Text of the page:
Phononic, a North Carolina based startup, is using a material called bismuth telluride to make so-called cooling chips for refrigeration appliances. These chips could replace the traditionally used chemicals which destroy the ozone layer and pollute water sources. Last week, the company secured $50 million (€42,470,000) from Goldman Sachs Asset Management in funding.
Tony Atti, Phononic co-founder and CEO explained that “when electricity runs through the chip the current takes heat with it leaving one side of the chip to cool and the other to heat up.”
The size of the chips varies from a fraction of a fingernail to as big as a fist depending on how many coolants are needed. Until now, they have been used to create compact freezers for vaccine transportation or for ice-cream at convenience stores.
It’s about “cooling and heating our modern world responsibly, without toxic refrigerants,” states the company. “The historical refrigerants that had been used for vapor compression systems, they are both toxic and global warming contributors,” adds Atti.
Although the global warming impact has been reduced in recent years, toxicity and flammability remain an issue. Phononics’ bismuth telluride chips can be recycled or disposed as it meets all chip safety and disposal standards, after the powder is processed into a semiconductor wafer and made into a chip, and loses its toxicity.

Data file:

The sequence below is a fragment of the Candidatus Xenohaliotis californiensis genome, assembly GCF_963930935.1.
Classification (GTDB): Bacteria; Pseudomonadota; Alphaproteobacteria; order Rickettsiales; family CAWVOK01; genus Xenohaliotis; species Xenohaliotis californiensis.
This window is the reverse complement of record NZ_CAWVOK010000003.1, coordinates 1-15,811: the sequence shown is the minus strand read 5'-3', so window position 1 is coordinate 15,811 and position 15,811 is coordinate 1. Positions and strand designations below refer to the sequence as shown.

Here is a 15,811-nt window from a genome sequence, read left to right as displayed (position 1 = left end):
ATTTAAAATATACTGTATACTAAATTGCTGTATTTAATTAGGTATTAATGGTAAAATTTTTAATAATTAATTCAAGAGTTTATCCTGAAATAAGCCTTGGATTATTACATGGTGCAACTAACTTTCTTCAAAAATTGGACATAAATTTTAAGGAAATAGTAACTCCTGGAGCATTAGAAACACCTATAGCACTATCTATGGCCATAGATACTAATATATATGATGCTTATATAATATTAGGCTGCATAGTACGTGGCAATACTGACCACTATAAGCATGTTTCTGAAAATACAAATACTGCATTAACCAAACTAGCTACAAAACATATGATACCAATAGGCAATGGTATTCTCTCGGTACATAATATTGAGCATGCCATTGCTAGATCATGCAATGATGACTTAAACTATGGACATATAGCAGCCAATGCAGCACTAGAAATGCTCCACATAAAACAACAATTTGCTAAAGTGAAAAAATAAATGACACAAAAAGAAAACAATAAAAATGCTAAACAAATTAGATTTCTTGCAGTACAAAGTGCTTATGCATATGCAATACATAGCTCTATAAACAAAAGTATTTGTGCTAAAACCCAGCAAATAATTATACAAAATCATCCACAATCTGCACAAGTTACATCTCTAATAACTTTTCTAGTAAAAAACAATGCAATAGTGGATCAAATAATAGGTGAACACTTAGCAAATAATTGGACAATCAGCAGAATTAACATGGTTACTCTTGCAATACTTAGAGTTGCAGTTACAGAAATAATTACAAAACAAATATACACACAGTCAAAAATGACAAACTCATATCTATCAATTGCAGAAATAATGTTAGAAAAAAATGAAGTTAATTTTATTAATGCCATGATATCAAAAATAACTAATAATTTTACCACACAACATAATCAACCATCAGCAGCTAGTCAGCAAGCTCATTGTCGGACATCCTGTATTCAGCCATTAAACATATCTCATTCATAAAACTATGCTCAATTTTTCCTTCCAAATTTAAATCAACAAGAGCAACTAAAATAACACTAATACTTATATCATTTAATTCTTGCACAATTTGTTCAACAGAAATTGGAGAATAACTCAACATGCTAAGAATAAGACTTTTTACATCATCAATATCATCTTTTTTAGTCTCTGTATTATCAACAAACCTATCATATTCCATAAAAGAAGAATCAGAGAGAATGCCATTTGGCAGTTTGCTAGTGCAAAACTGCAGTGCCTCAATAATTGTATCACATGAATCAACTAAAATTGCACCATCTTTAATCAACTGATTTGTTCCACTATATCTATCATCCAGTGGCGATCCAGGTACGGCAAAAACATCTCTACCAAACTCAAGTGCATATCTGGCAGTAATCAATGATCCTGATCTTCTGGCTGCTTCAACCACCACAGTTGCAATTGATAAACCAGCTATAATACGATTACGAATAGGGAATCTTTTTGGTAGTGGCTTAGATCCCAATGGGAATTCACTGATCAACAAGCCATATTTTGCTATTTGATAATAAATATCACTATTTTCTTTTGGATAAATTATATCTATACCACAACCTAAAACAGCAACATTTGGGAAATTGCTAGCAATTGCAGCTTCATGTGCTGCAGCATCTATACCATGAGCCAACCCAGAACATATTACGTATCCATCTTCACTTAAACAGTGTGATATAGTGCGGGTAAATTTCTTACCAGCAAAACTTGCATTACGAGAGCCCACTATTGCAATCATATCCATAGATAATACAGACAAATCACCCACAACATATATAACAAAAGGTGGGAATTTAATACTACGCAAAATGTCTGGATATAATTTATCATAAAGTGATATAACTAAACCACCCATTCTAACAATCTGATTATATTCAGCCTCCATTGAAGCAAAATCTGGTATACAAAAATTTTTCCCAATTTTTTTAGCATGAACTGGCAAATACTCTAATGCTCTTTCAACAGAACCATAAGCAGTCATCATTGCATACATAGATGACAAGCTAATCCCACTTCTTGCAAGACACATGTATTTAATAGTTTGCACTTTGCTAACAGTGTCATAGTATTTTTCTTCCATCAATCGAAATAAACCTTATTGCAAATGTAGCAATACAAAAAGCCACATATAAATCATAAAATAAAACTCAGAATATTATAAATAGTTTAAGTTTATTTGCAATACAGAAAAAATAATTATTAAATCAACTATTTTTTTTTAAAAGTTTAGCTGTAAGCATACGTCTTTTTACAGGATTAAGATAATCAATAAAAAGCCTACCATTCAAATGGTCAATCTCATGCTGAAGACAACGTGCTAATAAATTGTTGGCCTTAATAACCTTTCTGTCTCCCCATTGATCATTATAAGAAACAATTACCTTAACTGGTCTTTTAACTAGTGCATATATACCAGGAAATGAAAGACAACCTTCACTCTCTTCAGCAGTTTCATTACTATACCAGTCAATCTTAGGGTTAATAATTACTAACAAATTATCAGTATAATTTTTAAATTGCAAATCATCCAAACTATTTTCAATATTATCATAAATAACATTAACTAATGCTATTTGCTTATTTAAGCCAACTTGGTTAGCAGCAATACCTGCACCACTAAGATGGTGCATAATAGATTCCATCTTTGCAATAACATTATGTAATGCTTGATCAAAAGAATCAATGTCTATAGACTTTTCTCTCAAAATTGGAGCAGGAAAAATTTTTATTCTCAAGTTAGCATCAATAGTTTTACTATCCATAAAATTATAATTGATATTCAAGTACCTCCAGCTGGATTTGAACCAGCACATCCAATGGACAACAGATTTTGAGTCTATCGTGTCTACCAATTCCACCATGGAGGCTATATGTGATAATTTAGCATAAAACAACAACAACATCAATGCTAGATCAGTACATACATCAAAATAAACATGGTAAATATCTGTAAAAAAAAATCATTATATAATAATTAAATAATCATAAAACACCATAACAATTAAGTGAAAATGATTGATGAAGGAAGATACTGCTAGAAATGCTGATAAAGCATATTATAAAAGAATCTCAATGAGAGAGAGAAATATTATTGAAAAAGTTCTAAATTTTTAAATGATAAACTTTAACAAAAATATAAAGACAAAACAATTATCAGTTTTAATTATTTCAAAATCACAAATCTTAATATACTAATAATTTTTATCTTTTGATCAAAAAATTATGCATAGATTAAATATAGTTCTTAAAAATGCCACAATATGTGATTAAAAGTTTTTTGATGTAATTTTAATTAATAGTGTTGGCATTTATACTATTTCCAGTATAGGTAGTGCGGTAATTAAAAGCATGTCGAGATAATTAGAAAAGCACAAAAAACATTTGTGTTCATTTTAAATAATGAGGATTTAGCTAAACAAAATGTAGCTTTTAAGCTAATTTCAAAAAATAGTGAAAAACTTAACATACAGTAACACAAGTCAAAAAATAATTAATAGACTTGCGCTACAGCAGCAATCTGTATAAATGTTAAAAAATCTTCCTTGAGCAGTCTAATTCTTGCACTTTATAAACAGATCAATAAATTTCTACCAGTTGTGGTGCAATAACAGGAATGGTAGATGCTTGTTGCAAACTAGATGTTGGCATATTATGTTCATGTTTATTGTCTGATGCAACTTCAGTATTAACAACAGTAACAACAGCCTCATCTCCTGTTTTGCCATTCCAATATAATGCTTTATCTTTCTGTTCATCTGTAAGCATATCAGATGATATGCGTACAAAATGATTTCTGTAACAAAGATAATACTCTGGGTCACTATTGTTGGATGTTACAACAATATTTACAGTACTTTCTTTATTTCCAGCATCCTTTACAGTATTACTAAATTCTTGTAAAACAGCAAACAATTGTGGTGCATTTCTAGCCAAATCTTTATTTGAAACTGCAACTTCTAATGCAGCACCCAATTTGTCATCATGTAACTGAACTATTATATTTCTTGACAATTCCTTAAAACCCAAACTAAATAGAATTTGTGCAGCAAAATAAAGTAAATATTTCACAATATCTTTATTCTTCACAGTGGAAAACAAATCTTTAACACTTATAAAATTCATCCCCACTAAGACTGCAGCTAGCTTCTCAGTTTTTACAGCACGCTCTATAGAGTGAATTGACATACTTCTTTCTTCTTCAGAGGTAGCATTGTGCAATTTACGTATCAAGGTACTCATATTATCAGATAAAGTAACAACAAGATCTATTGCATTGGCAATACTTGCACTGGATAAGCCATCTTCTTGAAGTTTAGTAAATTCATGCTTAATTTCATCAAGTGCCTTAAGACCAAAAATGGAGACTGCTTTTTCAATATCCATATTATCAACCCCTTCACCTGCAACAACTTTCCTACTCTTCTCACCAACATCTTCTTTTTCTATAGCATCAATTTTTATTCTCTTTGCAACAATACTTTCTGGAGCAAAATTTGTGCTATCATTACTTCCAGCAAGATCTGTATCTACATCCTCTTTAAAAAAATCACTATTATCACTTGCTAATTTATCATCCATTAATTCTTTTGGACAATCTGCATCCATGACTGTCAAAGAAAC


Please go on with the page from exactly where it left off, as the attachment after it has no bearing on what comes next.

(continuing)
The chips are manufactured in Phononic’s facility in Durham and the company is working with Thailand-based Fabrinet for mass production. The freezers for vaccines and ice-cream are built in China by contract manufacturers and carry the brands of Phononic’s customers or in some cases are co-branded, he said.
The funding will be used to build out high-volume manufacturing and to expand Phononic’s markets and product line.
Atti said the company was “north of half a billion dollars”. Previous investors include Temasek Holdings and private equity and venture capital firm Oak Investment Partners.
Phononics aims to produce things “previously unimaginable”, from cooling mattresses and motorbike helmets to cooling outdoor installations.